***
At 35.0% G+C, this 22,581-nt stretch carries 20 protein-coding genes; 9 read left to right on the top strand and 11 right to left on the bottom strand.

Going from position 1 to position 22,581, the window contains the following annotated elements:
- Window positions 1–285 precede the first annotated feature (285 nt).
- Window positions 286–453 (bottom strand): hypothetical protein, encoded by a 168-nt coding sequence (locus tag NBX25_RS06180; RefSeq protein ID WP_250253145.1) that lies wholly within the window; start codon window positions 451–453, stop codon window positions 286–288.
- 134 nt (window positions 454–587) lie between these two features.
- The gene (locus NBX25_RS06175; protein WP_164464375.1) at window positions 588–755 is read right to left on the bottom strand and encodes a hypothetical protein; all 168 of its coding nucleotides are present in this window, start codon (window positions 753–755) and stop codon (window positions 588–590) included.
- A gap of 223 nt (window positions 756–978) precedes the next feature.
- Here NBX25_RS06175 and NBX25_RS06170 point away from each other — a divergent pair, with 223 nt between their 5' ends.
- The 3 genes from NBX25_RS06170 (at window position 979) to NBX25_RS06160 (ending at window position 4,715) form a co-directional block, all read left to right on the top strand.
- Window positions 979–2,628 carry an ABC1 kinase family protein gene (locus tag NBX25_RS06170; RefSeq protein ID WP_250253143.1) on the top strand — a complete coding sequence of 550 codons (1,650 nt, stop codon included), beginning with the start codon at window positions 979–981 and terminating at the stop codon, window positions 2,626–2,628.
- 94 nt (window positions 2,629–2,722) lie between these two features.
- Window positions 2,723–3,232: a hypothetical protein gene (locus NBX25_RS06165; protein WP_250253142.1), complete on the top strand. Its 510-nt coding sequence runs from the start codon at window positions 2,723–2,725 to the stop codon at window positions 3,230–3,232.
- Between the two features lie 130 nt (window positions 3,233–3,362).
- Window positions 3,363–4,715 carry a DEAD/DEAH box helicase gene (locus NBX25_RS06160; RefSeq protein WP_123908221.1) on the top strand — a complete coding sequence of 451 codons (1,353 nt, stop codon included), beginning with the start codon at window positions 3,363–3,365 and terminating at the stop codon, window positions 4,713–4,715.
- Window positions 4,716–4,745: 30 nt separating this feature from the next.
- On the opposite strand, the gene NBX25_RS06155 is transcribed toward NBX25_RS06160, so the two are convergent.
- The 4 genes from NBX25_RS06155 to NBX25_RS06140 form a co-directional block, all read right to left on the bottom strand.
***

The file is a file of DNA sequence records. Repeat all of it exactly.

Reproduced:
At 35.0% G+C, this 22,581-nt stretch carries 20 protein-coding genes; 9 read left to right on the top strand and 11 right to left on the bottom strand.

Going from position 1 to position 22,581, the window contains the following annotated elements:
- Window positions 1–285 precede the first annotated feature (285 nt).
- Window positions 286–453 (bottom strand): hypothetical protein, encoded by a 168-nt coding sequence (locus tag NBX25_RS06180; RefSeq protein ID WP_250253145.1) that lies wholly within the window; start codon window positions 451–453, stop codon window positions 286–288.
- 134 nt (window positions 454–587) lie between these two features.
- The gene (locus NBX25_RS06175; protein WP_164464375.1) at window positions 588–755 is read right to left on the bottom strand and encodes a hypothetical protein; all 168 of its coding nucleotides are present in this window, start codon (window positions 753–755) and stop codon (window positions 588–590) included.
- A gap of 223 nt (window positions 756–978) precedes the next feature.
- Here NBX25_RS06175 and NBX25_RS06170 point away from each other — a divergent pair, with 223 nt between their 5' ends.
- The 3 genes from NBX25_RS06170 (at window position 979) to NBX25_RS06160 (ending at window position 4,715) form a co-directional block, all read left to right on the top strand.
- Window positions 979–2,628 carry an ABC1 kinase family protein gene (locus tag NBX25_RS06170; RefSeq protein ID WP_250253143.1) on the top strand — a complete coding sequence of 550 codons (1,650 nt, stop codon included), beginning with the start codon at window positions 979–981 and terminating at the stop codon, window positions 2,626–2,628.
- 94 nt (window positions 2,629–2,722) lie between these two features.
- Window positions 2,723–3,232: a hypothetical protein gene (locus NBX25_RS06165; protein WP_250253142.1), complete on the top strand. Its 510-nt coding sequence runs from the start codon at window positions 2,723–2,725 to the stop codon at window positions 3,230–3,232.
- Between the two features lie 130 nt (window positions 3,233–3,362).
- Window positions 3,363–4,715 carry a DEAD/DEAH box helicase gene (locus NBX25_RS06160; RefSeq protein WP_123908221.1) on the top strand — a complete coding sequence of 451 codons (1,353 nt, stop codon included), beginning with the start codon at window positions 3,363–3,365 and terminating at the stop codon, window positions 4,713–4,715.
- Window positions 4,716–4,745: 30 nt separating this feature from the next.
- On the opposite strand, the gene NBX25_RS06155 is transcribed toward NBX25_RS06160, so the two are convergent.
- The 4 genes from NBX25_RS06155 to NBX25_RS06140 form a co-directional block, all read right to left on the bottom strand.